Overcoming adversities to stay alive
The above title refers to the Pearl Jam song Alive. The following paragraphs are an expression of what Alive has come to mean to me and how it has helped me overcome some of life’s recent adversities.
Let’s start with the song. Alive was Pearl Jam’s debut single from their debut album Ten. The latter being released in 1991.
It is easy for the uninitiated of all things Pearl Jam, to misinterpret the meaning of Alive as being life-affirming.
In an interview with Cameron Crowe in 1993 Vedder discusses this:
“Everybody writes about it like it’s a life-affirmation thing, I’m really glad about that. It’s a great interpretation. But ‘Alive’ is, it’s torture … The story of the song is that a mother is with a father and the father dies. It’s an intense thing because the son looks just like the father. The son grows up to be the father, the person that she lost. His father’s dead, and now this confusion, his mother, his love, how does he love her, how does she love him? … So what does he do? He goes out killing people, that was ‘Once.’ He becomes a serial killer. And ‘Footsteps,’ the final song of the trilogy, that’s when he gets executed.”
Vedder’s first sentence above is interesting. As I have written several times, here on Medium, Pearl Jam have always stated that their songs are open to interpretation. They state that fans should take part ownership and make what they will of their own interpretations and meanings of the songs and lyrics.
Vedder was raised by a man who he was lead to believe was his biological father. It was only in his teens that Vedder found out this individual was actually his stepfather. Vedder’s biological father had since died of multiple sclerosis in 1981. Vedder had only met his real father once and tragically at that time never knew his father’s true identity.
In later interviews, Vedder claimed that the opening lyrics to Alive are autobiographical and are connected to the absence of his real father and troubled relationship with his step-father.
In interviews, Vedder has spoken about how he viewed the lyric “I’m still alive” as a curse. Vedder explained the emotional conflict of having to deal with a challenging relationship with a stepfather and later finding out his real father was already dead.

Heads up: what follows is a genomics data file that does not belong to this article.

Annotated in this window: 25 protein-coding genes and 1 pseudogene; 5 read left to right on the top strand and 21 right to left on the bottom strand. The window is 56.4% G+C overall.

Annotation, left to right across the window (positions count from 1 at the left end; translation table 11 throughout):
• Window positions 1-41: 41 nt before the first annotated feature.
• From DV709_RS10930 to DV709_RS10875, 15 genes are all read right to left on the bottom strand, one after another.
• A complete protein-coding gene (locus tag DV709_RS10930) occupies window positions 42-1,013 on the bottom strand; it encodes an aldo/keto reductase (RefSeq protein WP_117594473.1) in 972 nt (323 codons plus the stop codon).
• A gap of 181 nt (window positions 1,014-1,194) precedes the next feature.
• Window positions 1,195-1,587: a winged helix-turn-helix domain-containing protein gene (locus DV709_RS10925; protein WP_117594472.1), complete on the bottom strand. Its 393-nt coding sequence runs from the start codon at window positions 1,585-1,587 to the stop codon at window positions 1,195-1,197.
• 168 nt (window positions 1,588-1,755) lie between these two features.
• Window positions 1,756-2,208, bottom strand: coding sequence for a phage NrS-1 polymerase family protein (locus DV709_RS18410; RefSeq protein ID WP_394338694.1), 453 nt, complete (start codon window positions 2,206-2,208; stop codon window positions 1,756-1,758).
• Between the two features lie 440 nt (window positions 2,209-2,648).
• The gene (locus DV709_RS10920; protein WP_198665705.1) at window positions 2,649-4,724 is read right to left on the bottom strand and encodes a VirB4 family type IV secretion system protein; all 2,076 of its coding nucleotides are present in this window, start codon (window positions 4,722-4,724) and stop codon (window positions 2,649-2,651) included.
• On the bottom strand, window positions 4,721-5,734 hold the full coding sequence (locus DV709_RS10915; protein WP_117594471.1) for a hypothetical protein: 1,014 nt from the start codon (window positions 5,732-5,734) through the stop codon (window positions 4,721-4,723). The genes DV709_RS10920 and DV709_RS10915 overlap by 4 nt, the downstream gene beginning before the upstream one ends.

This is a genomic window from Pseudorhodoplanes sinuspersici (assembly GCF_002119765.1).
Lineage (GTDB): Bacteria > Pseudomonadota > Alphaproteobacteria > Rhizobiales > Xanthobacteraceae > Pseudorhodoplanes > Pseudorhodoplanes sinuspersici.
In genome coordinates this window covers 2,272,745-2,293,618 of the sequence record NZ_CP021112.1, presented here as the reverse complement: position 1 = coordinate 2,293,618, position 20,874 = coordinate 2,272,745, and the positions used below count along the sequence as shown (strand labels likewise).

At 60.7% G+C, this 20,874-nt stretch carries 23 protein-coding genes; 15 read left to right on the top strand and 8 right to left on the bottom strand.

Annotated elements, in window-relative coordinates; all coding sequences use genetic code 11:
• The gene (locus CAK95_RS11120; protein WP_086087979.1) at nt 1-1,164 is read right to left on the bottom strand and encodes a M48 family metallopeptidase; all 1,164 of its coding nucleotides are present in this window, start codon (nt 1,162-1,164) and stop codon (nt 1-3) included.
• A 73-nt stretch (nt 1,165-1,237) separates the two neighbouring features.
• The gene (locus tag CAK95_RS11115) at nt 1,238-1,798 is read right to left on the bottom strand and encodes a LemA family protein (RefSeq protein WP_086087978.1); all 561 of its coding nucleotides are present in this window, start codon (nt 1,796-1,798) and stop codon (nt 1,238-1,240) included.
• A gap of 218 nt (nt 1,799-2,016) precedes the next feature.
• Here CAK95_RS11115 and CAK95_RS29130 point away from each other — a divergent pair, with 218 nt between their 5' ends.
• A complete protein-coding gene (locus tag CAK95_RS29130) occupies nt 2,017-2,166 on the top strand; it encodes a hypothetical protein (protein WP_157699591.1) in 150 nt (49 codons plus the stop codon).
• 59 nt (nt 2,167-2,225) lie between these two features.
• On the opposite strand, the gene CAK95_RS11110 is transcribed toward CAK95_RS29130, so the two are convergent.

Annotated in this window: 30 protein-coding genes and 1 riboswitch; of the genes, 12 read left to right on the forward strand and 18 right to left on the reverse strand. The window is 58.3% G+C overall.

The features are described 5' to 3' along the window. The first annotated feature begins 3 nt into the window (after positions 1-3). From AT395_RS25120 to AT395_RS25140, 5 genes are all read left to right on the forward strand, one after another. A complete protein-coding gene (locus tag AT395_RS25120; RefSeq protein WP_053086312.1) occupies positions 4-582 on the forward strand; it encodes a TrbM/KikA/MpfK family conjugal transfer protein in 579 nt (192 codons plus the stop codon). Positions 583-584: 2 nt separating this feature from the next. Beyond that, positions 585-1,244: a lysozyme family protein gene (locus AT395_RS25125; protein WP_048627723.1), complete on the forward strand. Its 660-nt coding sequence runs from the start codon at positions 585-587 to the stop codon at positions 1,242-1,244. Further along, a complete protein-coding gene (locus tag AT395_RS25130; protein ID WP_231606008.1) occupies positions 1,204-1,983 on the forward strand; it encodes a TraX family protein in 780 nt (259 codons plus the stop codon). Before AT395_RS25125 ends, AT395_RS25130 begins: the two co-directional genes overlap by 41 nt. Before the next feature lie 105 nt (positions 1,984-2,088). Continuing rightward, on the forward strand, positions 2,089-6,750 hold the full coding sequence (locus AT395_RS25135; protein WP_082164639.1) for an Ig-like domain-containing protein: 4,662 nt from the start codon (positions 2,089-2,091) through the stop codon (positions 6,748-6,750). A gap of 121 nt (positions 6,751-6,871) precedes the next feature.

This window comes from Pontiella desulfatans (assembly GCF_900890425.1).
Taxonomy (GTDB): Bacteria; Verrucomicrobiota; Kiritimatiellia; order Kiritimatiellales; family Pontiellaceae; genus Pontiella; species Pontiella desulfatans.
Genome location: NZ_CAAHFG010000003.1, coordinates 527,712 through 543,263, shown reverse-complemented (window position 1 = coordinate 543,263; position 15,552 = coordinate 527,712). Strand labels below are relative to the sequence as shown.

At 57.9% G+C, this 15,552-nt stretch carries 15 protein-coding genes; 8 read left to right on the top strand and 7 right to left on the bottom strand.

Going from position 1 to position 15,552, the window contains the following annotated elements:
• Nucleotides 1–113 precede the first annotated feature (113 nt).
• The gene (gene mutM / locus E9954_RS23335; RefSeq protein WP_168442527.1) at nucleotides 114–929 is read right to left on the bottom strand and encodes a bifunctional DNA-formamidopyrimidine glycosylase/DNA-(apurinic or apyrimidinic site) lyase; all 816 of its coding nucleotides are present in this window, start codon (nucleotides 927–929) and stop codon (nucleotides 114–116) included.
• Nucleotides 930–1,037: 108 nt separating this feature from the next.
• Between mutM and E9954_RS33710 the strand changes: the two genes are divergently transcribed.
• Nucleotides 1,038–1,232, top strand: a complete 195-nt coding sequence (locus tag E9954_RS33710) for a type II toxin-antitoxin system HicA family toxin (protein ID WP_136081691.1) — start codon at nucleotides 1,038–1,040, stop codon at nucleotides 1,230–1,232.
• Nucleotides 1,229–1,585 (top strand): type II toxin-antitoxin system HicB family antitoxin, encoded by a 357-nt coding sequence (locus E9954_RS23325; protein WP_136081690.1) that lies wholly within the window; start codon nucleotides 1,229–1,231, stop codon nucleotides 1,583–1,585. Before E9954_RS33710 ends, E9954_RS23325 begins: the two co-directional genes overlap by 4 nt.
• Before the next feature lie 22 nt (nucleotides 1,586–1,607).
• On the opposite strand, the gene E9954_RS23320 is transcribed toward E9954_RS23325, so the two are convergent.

Vedder stated several years later that with the positive reinterpretation of this lyric by fans, he now feels the curse of this emotional conflict has now been lifted from his shoulders.
I have seen Pearl Jam perform Alive four times. And every performance was as equally captivating and emotive as the others.
With Pearl Jam’s ethos that fans should take ownership of the meanings of their songs, I have always, for myself taken Alive as having a life-affirming meaning. Despite Alive’s original meaning by Vedder.
Alive is one of many songs I would consider as being an integral part of a self-comprised soundtrack to my youth.
It is a song that I never tire of hearing. Alive and I have been through a lot together. Such is the emotive, thought-provoking, dependability of music.
Alive and I go way back. We’ve known each other much longer than I have been acquainted with depression.
I live with reactive depression. We’ve got to know each other incredibly well over the last two and a half years. We know each other’s strengths and weakness.
Depression cares little, if at all for who it affects. It also likes to stay hidden. That is when it has the potential to inflict the most damage.
I want to split up with depression. As far as depression is concerned, such matters are not up for discussion. At its worse, depression is uncompromising and callous. At it’s absolute worse it can be fatal.
Throughout the worst of my depression, those closest to me have remained unconditionally loyal, caring, compassionate and most important of all, always there for me. Even when I have selfishly dismissed their love, kindness and support.
I owe everything to those closest to me. I know I would not have survived had it not been for these people.
We all made it through these dark episodes together. We may not have entered those episodes together. But we made sure we all come out of them together.
Amazing and significant benefits have been the fruition of our labour of ensuring we all made it out together.
Strong attachments have been made. Those that already existed have been strengthened. A small group of individuals do for me, what we humans simply do not do often and spontaneously enough; being kind to one another.
“Always help someone. You might be the only one that does.”
On the one hand, life is a beautiful gift for some. For others, it can be the biggest of burdens. For far too many of us, life can fluctuate between the two.
To conclude this story, I’m still alive. I also feel the unjustified feelings of emotional turmoil I once experienced have now been lifted from me.
Thank you to those that are always there for me.
Originally published in Medium publication ‘Invisible Illness‘ 05/04/19.